Little Dog, Lost is the story of a small town, a boy named Mark who wanted a dog, and Buddy, a dog who had lost her way. Newbery Honor award winning author Marion Dane Bauer has written a satisfying chapter book story with evocative illustrations that will appeal to children. This would also make a good read-aloud story.
Switching gears a little, Stay; the True Story of Ten Dogs tells the true story of Luciano Anastasini, who works for a circus. His family have been circus performers for generations, and when an accident means he can no longer work as an acrobat, Luciano has the idea of developing an act with dogs. But he chooses dogs from the pound, the ones nobody else wants. In the book’s introduction, author Kate DiCamillo says. “It is a story of second chances, belief and love. Mostly, though, it is a story of the miracles that can occur when we (dog or human) are extended the grace of being well and truly seen by another.” Wonderful photographs showcase the personalities of Luciano and his talented dogs.
The Trouble with Chickens: a J.J. Tully Mystery
When I read that Rin Tin Tin: the Life and the Legend was Library Journal’s pick for top nonfiction title of 2011, I was intrigued.
Author Susan Orlean has written a wonderfully readable book, not only about Rin Tin Tin, the iconic dog star of films and TV. Her story ranges widely and touches on the early history of Hollywood and films, the bravery and use of animals in war, and much more.
The story begins on a battlefield in France during World War I. A young American soldier, Lee Duncan, discovers an orphaned German shepherd puppy in a bombed out kennel. He has left his own dog behind in America, and adopts the small pup. Duncan, who was raised in an orphanage, feels an affinity with the abandoned dog, whom he names Rin Tin Tin. He immediately senses that this is an extraordinary dog, and is fortunately able to bring “Rinty” back to the US. The rest, as the saying goes, is history—and what a ride it is!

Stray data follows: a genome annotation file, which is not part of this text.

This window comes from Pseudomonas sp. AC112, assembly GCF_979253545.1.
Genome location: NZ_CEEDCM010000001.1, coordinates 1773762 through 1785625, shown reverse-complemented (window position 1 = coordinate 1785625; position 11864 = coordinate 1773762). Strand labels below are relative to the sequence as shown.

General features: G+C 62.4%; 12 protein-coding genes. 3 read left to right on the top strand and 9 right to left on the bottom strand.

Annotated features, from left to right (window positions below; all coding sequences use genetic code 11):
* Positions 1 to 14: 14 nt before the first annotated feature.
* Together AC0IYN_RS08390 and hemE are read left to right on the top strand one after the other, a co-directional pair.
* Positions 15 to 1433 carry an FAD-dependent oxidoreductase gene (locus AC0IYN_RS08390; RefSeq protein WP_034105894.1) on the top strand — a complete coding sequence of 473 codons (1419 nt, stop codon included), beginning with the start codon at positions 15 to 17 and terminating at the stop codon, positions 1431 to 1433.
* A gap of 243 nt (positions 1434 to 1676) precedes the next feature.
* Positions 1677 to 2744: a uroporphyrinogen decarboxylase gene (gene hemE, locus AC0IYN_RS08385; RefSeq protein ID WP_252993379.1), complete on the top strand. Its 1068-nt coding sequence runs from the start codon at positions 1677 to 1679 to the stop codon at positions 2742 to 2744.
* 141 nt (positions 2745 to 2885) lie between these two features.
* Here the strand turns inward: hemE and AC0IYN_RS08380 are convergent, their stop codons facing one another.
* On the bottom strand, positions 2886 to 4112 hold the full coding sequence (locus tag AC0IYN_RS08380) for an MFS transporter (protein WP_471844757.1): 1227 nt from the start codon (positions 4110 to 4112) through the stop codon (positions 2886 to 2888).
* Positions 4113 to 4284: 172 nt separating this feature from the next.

Susan Orlean is a respected reporter who spent ten years researching and writing this book, the story of a dog born in 1918 and his descendants, and the people who loved them and helped to insure their legacy.
This is a book for all people who have ever had or loved a dog.
Rin Tin Tin: The Life and the Legend
Since I’m a children’s librarian by training, I’m always interested in reading children’s books. A new book, The Case of the Deadly Desperados by Caroline Lawrence, got rave reviews and I can understand why.
In the Old West of 1882, 12 year old P.K. Pinkerton is on the run from Whittlin’ Walt and his gang of desperadoes. P.K. has a deed that his dying Ma gave him, that gives the bearer possession of land and a rich silver mine in the Nevada Mountains. P.K. has to use lots of ingenuity to stay one jump ahead of ruthless Whittlin” Walt, and also the schemes of gamblers, hurdy girls, and con men who populate the rough and tumble West of those times.
The story is action packed, funny, and poignant, and is aimed at 5th grade-and-up readers. This is the first in the projected “Western Mysteries” series by Caroline Lawrence; I’ll be looking forward to the next installment and P.K.’s further adventures.
The Case of the Deadly Desperados